How Secure is Your System (Internet of Things)

Recently I read an article in PCMag about how secure is the Internet of Things? by Eric Griffith. Great article and kudos to him. This is a summary with my takeaway.

Let's be clear about the term "System" in this blog title. System could include anything in your house that is high-tech such as a microwave, toaster (yes, some of the more expensive ones qualify), TV, PC, tablet, smartphone (these last 3 obviously), car (definitely), and I won't go on, but you get the idea. A more definitive term and buzz-phrase is The Internet of Things.

It is now possible for hackers to hack into the above mentioned items you own. Yes, common household items are fair game. What used to be the realm of PCs has slowly transitioned to the aforementioned. So the bottom line is, how secure is it?

Alex Balan, Bitdefender's Chief Security Researcher at NSA says to look for a Bug Bounty program. Companies that subscribe are having specialized companies investigate their products for a potential hacker's exploit. Since they tell the company if there's a problem and how to fix it, if your product's company is listed, you're fairly safe, since the company is taking measures, including paying very large fees to uncover any unknown bugs.

Who are some big-time companies having their security vulnerabilities checked? Would you believe the U.S. government Dept of Defense? And there are other heavyweights including Microsoft, Google, United Airlines, Facebook, Yahoo, and Apple.

Technology is here to stay, but as with many good things, there often exists a mixed bag.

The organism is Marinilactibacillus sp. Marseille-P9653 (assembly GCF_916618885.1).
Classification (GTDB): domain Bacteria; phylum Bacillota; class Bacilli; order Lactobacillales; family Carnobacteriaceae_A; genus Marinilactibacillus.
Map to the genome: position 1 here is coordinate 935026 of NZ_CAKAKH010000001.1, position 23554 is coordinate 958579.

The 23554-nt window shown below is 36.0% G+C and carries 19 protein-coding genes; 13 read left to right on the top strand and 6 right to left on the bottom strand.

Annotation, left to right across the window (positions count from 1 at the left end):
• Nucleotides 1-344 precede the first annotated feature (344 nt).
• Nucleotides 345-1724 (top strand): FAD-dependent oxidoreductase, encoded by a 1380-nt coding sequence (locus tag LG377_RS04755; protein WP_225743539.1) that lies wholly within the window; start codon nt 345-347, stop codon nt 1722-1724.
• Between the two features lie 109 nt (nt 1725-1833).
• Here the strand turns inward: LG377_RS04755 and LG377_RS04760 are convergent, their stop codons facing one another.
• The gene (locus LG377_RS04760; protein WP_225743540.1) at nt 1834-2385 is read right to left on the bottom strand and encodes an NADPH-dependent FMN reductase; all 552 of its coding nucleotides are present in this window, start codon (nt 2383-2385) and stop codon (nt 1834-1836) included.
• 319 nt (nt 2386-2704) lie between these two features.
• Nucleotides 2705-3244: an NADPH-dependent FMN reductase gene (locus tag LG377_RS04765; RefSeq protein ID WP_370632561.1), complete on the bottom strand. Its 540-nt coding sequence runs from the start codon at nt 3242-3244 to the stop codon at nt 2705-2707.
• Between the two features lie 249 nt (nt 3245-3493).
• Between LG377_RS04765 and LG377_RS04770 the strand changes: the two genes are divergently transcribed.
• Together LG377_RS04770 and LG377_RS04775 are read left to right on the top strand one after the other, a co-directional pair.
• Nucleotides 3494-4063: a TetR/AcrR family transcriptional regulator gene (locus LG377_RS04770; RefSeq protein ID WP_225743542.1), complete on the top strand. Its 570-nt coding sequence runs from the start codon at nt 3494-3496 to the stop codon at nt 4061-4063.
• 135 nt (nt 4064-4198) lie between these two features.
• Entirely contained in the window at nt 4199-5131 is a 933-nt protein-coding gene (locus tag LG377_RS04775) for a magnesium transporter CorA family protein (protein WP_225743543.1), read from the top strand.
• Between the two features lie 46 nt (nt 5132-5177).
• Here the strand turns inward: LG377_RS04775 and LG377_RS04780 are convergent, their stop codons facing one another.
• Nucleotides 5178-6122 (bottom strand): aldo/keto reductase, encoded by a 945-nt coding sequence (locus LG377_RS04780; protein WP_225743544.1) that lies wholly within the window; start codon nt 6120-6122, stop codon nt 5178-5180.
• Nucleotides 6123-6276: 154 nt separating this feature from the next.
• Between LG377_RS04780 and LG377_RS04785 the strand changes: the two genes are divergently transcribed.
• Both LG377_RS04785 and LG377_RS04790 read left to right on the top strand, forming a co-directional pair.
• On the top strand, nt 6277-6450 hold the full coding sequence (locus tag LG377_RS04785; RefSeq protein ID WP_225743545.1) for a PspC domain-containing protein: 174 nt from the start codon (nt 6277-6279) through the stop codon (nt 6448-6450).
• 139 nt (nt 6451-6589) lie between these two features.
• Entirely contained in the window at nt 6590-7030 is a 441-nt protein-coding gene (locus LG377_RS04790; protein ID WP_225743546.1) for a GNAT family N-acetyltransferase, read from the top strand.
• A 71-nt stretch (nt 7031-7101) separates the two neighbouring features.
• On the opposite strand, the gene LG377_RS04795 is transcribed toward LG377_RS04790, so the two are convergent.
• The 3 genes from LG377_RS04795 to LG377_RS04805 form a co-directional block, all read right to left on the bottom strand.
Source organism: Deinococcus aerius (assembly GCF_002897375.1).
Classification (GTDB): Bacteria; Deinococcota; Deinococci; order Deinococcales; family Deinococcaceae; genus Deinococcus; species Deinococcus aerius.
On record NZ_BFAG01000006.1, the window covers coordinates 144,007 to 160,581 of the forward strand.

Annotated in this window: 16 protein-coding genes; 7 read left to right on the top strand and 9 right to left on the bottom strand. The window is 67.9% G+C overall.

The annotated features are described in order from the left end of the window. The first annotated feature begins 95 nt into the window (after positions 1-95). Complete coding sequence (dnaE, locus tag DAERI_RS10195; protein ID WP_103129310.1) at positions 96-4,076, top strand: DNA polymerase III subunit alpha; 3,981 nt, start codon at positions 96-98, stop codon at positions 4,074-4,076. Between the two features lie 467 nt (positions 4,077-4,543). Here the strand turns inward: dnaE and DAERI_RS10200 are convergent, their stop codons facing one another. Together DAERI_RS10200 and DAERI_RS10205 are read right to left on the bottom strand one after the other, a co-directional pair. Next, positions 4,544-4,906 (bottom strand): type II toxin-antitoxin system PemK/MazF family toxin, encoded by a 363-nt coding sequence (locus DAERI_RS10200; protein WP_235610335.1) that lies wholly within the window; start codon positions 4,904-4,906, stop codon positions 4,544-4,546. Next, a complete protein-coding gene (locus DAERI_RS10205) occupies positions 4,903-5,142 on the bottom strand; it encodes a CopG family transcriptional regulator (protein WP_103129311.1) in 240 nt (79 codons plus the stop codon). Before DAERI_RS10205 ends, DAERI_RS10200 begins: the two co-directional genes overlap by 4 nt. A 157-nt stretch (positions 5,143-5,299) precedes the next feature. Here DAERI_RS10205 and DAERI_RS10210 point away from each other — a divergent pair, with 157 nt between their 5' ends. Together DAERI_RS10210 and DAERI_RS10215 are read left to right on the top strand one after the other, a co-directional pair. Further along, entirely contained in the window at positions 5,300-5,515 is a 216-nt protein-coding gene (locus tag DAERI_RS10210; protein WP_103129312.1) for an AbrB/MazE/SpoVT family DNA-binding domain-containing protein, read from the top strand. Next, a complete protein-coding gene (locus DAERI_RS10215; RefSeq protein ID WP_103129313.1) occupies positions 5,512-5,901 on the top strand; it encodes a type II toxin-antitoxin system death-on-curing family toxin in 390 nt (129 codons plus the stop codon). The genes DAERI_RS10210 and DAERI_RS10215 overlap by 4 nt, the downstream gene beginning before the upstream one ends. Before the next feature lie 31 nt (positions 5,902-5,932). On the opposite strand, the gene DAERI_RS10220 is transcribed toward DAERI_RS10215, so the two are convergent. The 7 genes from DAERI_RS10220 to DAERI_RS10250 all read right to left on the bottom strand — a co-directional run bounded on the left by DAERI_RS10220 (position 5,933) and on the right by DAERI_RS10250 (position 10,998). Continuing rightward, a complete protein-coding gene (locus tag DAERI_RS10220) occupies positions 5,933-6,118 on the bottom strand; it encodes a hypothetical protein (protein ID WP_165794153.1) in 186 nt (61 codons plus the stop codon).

IRS / NSA Privacy Concerns

Unless you have been living in the far reaches of the Amazon jungle, out of touch with society, I'm sure you all are aware of the recent Federal organizations in the news. Specifically, I'm referring to the IRS and the NSA (National Security Agency). These news events have caused all of us to consider the far-reaching ramifications and effect it will have on each of us. My concern is more focused on the IRS than the NSA.

We all know now that the NSA can monitor basically everything. They can read all of your emails, monitor your social media interactions such as with Twitter, Facebook, and Google+. I would be more concerned with your online posture in these social media networks and how it relates with your political affiliations with certain organizations and possible targeting by the IRS. 

I'm sure as time goes on we will be hearing more details about these organizations and how far their powers will actually affect each of us. As far as privacy is concerned, there are web sites that maximize your online privacy and minimize intrusion into your life.

Sites That Maximize Your Online Privacy

Another thing you can do with your web browser is adjust your cookie settings. Deleting them would be unrealistic, but you can control the cookies that track you by blocking Third Party cookies. It's easily done by going into your browser settings.

Obviously, some of us have a stronger privacy concern than others. Please feel free to check out the above web sites and find something you feel comfortable with. I believe this list is a helpful alternative that will enable many of you to feel somewhat more comfortable about your future online experiences with the various social media. The issue is where to draw the line with your privacy concerns. Obviously millions of people use the Internet daily, and many of them need it for their work. Defining a workable privacy policy is one that allows you to continue to function online while incorporating a workable security posture.